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A Capitol mystery: A police transparency bill goes missing, and the game is afoot

Apr 26, 2023

Each session of the Legislature is good for plenty of drama and even some comedy. But rarely does one produce a bona fide whodunnit.

Amid the final days of the regular session and the increasingly bitter special session that has followed, a bill that won huge support in both the House and Senate disappeared. It's been resolved, and the culprit and his motive revealed. But for a while, it seemed like Texas had a genuine constitutional dilemma on its hands.

House Bill 30 is an important one. It would close the so-called dead suspect loophole, which law enforcement agencies have increasingly used to prevent disclosure of information about crimes. State law permits withholding of records and details if a suspect has not been convicted of a crime. When that suspect — say, a mass shooter — dies during the commission of a crime, some information never sees the light of day.

Police need to be able to protect an active investigation, but too often, facts that might demonstrate law enforcement errors or shed light on a particular issue get tucked away when there's no legitimate reason to keep it from the public. House Speaker Dade Phelan made it a priority, arguing in particular that the loophole should not be used to bury details about the disastrous police response to the Uvalde shooting.

Lawmakers acted, overwhelmingly, to close the loophole. That included a unanimous vote in the Senate. Once bills pass, the presiding officers in each chamber — Lt. Gov. Dan Patrick and House Speaker Dade Phelan, both Republicans — must sign them. Austin TV station KXAN noticed that several days after the transparency bill, House Bill 30, passed, Patrick hadn't signed it.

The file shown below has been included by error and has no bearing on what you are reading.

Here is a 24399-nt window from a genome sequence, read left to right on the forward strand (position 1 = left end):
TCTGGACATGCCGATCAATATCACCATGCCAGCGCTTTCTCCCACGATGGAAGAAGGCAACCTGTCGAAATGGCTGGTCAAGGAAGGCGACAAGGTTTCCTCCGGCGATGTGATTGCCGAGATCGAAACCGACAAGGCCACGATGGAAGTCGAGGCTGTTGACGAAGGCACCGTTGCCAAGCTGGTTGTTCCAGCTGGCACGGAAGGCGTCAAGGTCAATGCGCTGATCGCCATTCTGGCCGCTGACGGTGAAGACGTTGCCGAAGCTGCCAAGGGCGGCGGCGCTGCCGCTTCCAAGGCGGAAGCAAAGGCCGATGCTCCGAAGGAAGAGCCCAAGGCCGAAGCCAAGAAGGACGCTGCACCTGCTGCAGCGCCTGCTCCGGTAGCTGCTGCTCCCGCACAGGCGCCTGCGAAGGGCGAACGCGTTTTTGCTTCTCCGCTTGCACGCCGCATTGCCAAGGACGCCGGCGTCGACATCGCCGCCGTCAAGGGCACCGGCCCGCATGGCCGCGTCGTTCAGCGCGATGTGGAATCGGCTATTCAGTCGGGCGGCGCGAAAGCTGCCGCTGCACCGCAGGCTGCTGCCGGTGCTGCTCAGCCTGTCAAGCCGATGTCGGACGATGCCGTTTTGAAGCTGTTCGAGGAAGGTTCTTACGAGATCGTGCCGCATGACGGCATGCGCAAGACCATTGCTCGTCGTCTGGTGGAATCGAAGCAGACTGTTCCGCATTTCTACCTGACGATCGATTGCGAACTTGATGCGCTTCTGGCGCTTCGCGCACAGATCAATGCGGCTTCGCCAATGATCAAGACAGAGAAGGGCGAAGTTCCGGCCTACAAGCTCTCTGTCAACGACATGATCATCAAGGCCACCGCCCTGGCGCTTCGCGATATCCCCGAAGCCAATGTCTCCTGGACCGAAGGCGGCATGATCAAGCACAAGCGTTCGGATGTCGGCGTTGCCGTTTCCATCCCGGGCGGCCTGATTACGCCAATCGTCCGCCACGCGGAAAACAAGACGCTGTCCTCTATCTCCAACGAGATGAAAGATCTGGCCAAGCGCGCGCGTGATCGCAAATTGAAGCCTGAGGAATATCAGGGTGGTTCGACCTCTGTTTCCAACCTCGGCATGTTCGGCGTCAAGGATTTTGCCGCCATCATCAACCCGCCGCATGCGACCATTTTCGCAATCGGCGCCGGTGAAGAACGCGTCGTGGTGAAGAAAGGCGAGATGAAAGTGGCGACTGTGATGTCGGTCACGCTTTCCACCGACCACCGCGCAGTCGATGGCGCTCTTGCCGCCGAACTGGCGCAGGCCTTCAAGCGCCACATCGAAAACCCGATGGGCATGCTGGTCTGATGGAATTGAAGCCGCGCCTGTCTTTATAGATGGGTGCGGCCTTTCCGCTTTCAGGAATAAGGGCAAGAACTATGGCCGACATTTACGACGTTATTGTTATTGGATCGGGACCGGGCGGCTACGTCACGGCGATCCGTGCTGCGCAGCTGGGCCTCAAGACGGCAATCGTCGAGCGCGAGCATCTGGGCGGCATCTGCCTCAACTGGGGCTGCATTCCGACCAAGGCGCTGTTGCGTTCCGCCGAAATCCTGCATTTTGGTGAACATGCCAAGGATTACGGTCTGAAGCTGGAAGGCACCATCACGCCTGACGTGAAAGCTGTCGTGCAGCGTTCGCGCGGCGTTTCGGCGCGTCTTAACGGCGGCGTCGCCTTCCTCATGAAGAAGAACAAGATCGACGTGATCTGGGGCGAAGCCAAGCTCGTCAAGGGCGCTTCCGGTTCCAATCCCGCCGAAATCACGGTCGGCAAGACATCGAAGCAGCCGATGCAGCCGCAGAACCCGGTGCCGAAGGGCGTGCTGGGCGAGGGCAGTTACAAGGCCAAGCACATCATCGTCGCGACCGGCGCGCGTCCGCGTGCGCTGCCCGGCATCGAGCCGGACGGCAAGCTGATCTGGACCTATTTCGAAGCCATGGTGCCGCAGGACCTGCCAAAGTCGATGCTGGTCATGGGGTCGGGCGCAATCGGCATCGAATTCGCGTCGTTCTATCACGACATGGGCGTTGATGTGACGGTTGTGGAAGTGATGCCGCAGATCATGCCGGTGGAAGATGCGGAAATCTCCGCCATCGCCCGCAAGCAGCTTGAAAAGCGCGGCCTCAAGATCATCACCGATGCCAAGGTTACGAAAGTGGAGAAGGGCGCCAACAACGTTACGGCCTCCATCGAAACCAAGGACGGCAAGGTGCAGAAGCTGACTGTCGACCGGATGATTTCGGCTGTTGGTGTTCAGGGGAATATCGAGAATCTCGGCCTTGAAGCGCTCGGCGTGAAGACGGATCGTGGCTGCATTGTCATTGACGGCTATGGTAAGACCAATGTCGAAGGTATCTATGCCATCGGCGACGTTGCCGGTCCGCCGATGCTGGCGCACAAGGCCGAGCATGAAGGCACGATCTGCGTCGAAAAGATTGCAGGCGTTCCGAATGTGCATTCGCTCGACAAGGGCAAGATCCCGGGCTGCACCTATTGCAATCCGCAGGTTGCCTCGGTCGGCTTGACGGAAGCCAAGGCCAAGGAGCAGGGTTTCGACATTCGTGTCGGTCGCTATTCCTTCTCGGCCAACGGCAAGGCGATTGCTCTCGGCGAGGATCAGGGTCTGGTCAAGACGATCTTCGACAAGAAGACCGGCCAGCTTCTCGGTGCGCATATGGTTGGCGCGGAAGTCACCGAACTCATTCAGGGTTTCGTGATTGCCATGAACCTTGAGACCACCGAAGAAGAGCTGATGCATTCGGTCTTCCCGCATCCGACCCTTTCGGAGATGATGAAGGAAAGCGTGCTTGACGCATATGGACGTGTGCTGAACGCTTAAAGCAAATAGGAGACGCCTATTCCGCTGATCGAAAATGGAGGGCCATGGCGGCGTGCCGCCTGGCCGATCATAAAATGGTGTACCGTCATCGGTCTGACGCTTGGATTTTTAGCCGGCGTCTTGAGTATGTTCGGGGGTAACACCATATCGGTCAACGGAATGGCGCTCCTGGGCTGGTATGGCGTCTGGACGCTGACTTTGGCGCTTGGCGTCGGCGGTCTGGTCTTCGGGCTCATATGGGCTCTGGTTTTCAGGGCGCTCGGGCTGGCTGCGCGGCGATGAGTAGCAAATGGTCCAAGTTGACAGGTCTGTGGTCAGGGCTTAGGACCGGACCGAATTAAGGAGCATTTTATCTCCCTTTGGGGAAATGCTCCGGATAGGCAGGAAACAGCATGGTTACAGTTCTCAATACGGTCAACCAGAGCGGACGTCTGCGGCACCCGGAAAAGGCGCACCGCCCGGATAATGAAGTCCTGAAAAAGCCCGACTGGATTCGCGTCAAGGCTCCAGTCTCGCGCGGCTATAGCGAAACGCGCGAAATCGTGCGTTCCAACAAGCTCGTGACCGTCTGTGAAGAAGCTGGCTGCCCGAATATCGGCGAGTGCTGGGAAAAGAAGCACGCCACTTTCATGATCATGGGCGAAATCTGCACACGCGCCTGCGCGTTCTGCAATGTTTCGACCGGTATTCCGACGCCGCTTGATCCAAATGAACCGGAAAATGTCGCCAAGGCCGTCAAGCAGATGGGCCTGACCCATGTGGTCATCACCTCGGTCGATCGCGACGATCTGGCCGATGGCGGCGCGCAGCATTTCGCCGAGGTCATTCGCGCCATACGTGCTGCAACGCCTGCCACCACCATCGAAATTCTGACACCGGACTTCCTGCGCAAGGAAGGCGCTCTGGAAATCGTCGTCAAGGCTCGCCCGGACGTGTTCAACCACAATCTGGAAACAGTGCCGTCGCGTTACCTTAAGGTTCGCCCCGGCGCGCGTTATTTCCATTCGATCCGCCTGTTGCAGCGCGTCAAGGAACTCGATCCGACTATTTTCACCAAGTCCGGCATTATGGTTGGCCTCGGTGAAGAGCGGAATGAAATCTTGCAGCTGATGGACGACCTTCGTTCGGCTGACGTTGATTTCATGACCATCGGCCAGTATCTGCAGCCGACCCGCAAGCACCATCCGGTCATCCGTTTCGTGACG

At first, KXAN reported, the House and Senate argued over whether the bill was properly sent to the Senate in the first place. It soon became clear that it had, but that Patrick hadn't signed it.

It looked like an unprecedented constitutional question. Without Patrick's signature, the bill couldn't move on to Gov. Greg Abbott for his approval or veto. And the state Constitution requires a presiding officer to sign bills "in the presence" of members of his chamber. What if the session ended? Could Patrick effectively kill a bill by ignoring it? Would courts have to resolve the matter?

It turns out, Patrick revealed Tuesday, that the bill was part of the ever-escalating tension between the Senate and the House. Patrick said that there was a deal between the chambers for the Senate to pass HB30 in exchange for the House approving a Senate bill that would change procedure on filing grievances against judges. When the House didn't do so, Patrick said, he set aside HB30 to examine it more closely.

These kinds of exchanges happen in the Legislature. It would be naive to think that all legislation passes or fails strictly on its merits. And if Phelan and the House reneged on a deal, that's poor sportsmanship that will only intensify the mistrust and animosity in the Capitol.

So, this game of Clue is solved: It was Lt. Gov. Patrick, with a grudge, in the Senate chamber. At least the mystery has a good ending — Patrick signed the bill, and it's awaiting the governor's decision. He should sign it immediately to avoid any further drama.

But it's important that no one try to take away the wrong lesson here. Lieutenant governors and House speakers cannot use a technicality to impose their will on legislation once it's passed. That would be foul play.